Finding small copper pipes which are very slightly thinner than the gaps in the cooling vanes, then using thermal paste as in a CPU thermal paste compound to fill in the gaps.

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Aftermarket oil cooler might be better. Whatever you do to the air circulation with the water cooling will reduce te effectiveness of the air cooling - gain some lose some - not a great design really. Also look to see if you can improve the efficiency of the air cooler - air dams to force more air round the cooling veins, fan or uprated fan / motor would I think all be better and simpler modifications.

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How will you cool the cooling water?

If it just means more air cooling further down the chain it might be a false economy. Just a thought.

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How will you cool the cooling water?

If it just means more air cooling further down the chain it might be a false economy. Just a thought.

With a radiator of course. However I can siphon off the heat for other uses such as this:

xx1.jpg

xx2.jpg

Proper heated grips! :lol:

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Finding small copper pipes which are very slightly thinner than the gaps in the cooling vanes, then using thermal paste as in a CPU thermal paste compound to fill in the gaps.

Don't rely on the long term strength of CPU paste in a vibrating environment. You'll need to keep the copper pressed down tight on it somehow.

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Don't rely on the long term strength of CPU paste in a vibrating environment. You'll need to keep the copper pressed down tight on it somehow.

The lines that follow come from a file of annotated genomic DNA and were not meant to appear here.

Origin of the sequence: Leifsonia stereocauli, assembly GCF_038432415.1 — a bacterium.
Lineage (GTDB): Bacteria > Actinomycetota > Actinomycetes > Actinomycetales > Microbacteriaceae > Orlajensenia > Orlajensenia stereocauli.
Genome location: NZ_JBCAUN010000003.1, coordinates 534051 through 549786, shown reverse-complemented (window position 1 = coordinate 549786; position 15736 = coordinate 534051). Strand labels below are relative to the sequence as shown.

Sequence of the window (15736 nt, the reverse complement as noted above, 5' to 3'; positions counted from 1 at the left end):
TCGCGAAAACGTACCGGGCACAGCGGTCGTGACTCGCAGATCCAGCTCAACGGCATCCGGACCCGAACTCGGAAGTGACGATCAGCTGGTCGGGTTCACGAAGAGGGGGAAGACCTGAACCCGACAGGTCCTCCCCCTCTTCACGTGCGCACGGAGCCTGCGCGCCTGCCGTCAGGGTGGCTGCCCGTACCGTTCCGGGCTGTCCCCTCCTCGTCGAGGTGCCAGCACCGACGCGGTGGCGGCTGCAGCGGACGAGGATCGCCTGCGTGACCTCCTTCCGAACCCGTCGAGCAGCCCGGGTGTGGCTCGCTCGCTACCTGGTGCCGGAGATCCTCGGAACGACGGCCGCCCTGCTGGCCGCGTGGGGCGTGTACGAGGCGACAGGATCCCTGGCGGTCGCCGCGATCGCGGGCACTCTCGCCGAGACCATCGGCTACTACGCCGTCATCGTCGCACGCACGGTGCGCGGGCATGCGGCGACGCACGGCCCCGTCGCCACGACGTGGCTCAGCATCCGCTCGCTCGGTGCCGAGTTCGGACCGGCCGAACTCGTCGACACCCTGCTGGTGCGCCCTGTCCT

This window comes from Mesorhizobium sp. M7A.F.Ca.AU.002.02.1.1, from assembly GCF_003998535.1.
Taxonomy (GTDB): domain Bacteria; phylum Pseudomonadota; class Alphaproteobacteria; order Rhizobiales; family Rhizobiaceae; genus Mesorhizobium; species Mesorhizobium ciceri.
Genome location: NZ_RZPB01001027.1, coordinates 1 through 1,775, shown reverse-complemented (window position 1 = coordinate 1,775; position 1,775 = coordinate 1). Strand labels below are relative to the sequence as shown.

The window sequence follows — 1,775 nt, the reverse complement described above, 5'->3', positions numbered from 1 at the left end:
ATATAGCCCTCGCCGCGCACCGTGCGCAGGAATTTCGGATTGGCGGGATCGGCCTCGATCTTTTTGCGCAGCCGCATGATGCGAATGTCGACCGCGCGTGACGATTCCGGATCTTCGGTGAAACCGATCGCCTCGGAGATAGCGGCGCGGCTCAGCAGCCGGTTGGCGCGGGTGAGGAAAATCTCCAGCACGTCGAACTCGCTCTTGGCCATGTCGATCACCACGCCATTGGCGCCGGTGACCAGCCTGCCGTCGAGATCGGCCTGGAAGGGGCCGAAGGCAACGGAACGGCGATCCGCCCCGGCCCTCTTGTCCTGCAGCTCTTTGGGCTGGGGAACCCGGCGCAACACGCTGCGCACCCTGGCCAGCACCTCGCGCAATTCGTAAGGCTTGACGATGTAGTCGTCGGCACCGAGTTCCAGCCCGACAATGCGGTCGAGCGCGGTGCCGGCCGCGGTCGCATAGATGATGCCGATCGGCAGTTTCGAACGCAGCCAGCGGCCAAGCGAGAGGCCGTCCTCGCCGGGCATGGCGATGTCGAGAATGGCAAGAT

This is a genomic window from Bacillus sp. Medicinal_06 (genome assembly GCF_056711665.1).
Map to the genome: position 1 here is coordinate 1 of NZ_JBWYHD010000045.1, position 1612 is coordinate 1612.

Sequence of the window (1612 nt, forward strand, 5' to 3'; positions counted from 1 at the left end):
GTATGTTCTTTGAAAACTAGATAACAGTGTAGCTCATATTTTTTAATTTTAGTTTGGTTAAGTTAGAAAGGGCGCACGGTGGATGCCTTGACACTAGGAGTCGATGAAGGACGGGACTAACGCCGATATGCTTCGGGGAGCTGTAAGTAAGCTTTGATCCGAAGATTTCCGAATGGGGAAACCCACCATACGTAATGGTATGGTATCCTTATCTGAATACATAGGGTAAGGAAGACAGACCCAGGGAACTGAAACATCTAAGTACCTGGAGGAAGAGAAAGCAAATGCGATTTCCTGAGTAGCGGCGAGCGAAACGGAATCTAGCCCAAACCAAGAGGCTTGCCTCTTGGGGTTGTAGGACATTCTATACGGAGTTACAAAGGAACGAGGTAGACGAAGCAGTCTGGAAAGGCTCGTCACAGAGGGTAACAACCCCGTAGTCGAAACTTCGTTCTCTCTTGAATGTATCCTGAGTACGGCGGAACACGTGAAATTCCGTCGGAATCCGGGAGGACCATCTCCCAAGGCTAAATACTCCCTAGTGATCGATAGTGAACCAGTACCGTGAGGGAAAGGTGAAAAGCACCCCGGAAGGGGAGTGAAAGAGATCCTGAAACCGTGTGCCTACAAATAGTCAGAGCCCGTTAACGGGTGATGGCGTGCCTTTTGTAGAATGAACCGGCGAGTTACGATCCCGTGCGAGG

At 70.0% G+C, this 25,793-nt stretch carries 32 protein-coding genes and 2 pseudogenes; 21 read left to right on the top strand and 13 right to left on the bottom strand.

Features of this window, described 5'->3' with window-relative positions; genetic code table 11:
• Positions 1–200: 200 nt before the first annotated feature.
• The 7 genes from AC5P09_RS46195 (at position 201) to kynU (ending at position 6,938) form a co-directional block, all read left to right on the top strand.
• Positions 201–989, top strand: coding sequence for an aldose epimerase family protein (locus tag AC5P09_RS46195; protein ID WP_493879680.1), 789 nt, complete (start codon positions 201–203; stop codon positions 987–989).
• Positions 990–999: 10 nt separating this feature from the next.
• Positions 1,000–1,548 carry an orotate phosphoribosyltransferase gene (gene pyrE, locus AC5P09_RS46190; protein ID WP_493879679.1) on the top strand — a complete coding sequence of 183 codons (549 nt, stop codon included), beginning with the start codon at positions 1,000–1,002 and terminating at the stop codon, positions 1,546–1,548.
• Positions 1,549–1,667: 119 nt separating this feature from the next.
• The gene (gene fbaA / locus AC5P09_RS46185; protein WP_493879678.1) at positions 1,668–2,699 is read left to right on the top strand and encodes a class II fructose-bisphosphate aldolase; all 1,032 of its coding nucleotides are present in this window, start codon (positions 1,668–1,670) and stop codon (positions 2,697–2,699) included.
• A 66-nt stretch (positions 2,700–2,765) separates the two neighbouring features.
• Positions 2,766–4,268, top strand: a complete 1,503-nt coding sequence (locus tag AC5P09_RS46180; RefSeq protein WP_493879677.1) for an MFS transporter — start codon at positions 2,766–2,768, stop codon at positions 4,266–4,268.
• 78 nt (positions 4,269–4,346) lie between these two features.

Hmm looks like a biggish fan with a tapered end in a duct is the best solution then for now.

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Hmm looks like a biggish fan with a tapered end in a duct is the best solution then for now.

I seem to remember there was a water cooling kit for the old Bonneville many years back!

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Are they not all practically water cooled its just the final heat dump is air. That is to say a chemical mix of mostly water cools the engine and then your radiator gets rid of the heat of the water mix.

Adding another water to air heat exchanger will do nothing but dent performance, unless I suppose your second radiator is somehow more efficient or larger but on a bike or car the added weight would make it a bad idea.

You can have a direct water cooled engine if it is stationary where you dump the final hot water rather than cool and recirculate but it doesn’t initially sound a good idea on a mobile unit.

If you want to use this excess heat for heating something you are better off tapping the line that holds/runs this water chemical mix and taking heat from the liquid rather than the radiator. That’s how cars work.

In fact my cars radiator fan is bust and in traffic the engine can heat up as there is no flow to cool the radiator and no fan to force air through. So instead I turn the heater in the car on which promptly cools the engine. That works via tapping into the water mix not trying to recover heat from the radiator.

Hope that helps

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With a radiator of course. However I can siphon off the heat for other uses such as this:

xx2.jpg

Proper heated grips! :lol:

Haha - that's magic!

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  • 311 Brexit, House prices and Summer 2020

    1. 1. Including the effects Brexit, where do you think average UK house prices will be relative to now in June 2020?


      • down 5% +
      • down 2.5%
      • Even
      • up 2.5%
      • up 5%